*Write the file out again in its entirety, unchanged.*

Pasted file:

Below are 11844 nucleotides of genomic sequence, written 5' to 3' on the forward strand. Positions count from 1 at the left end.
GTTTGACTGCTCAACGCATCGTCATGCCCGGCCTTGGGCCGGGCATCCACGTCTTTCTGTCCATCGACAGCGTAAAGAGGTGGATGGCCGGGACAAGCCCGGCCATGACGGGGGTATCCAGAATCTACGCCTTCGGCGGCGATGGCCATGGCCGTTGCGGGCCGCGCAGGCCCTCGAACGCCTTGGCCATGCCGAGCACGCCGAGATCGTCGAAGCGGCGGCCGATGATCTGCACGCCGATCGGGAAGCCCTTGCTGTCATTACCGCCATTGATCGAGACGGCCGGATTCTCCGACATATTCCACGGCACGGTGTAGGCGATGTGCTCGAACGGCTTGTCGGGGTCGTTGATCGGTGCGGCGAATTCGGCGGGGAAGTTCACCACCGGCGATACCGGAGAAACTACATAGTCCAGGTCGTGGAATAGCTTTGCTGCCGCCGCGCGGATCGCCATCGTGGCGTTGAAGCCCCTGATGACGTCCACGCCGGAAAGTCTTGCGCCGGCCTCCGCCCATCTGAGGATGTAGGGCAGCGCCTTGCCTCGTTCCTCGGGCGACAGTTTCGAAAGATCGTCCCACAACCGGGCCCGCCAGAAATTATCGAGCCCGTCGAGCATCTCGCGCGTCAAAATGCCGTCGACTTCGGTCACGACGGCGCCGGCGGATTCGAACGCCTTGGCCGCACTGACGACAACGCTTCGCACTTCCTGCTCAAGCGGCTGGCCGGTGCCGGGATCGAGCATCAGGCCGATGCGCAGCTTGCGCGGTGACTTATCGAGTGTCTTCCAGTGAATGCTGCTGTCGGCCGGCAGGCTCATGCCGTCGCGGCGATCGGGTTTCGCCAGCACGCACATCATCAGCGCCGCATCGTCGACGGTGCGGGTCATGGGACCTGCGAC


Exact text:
Below are 11844 nucleotides of genomic sequence, written 5' to 3' on the forward strand. Positions count from 1 at the left end.
GTTTGACTGCTCAACGCATCGTCATGCCCGGCCTTGGGCCGGGCATCCACGTCTTTCTGTCCATCGACAGCGTAAAGAGGTGGATGGCCGGGACAAGCCCGGCCATGACGGGGGTATCCAGAATCTACGCCTTCGGCGGCGATGGCCATGGCCGTTGCGGGCCGCGCAGGCCCTCGAACGCCTTGGCCATGCCGAGCACGCCGAGATCGTCGAAGCGGCGGCCGATGATCTGCACGCCGATCGGGAAGCCCTTGCTGTCATTACCGCCATTGATCGAGACGGCCGGATTCTCCGACATATTCCACGGCACGGTGTAGGCGATGTGCTCGAACGGCTTGTCGGGGTCGTTGATCGGTGCGGCGAATTCGGCGGGGAAGTTCACCACCGGCGATACCGGAGAAACTACATAGTCCAGGTCGTGGAATAGCTTTGCTGCCGCCGCGCGGATCGCCATCGTGGCGTTGAAGCCCCTGATGACGTCCACGCCGGAAAGTCTTGCGCCGGCCTCCGCCCATCTGAGGATGTAGGGCAGCGCCTTGCCTCGTTCCTCGGGCGACAGTTTCGAAAGATCGTCCCACAACCGGGCCCGCCAGAAATTATCGAGCCCGTCGAGCATCTCGCGCGTCAAAATGCCGTCGACTTCGGTCACGACGGCGCCGGCGGATTCGAACGCCTTGGCCGCACTGACGACAACGCTTCGCACTTCCTGCTCAAGCGGCTGGCCGGTGCCGGGATCGAGCATCAGGCCGATGCGCAGCTTGCGCGGTGACTTATCGAGTGTCTTCCAGTGAATGCTGCTGTCGGCCGGCAGGCTCATGCCGTCGCGGCGATCGGGTTTCGCCAGCACGCACATCATCAGCGCCGCATCGTCGACGGTGCGGGTCATGGGACCTGCGAC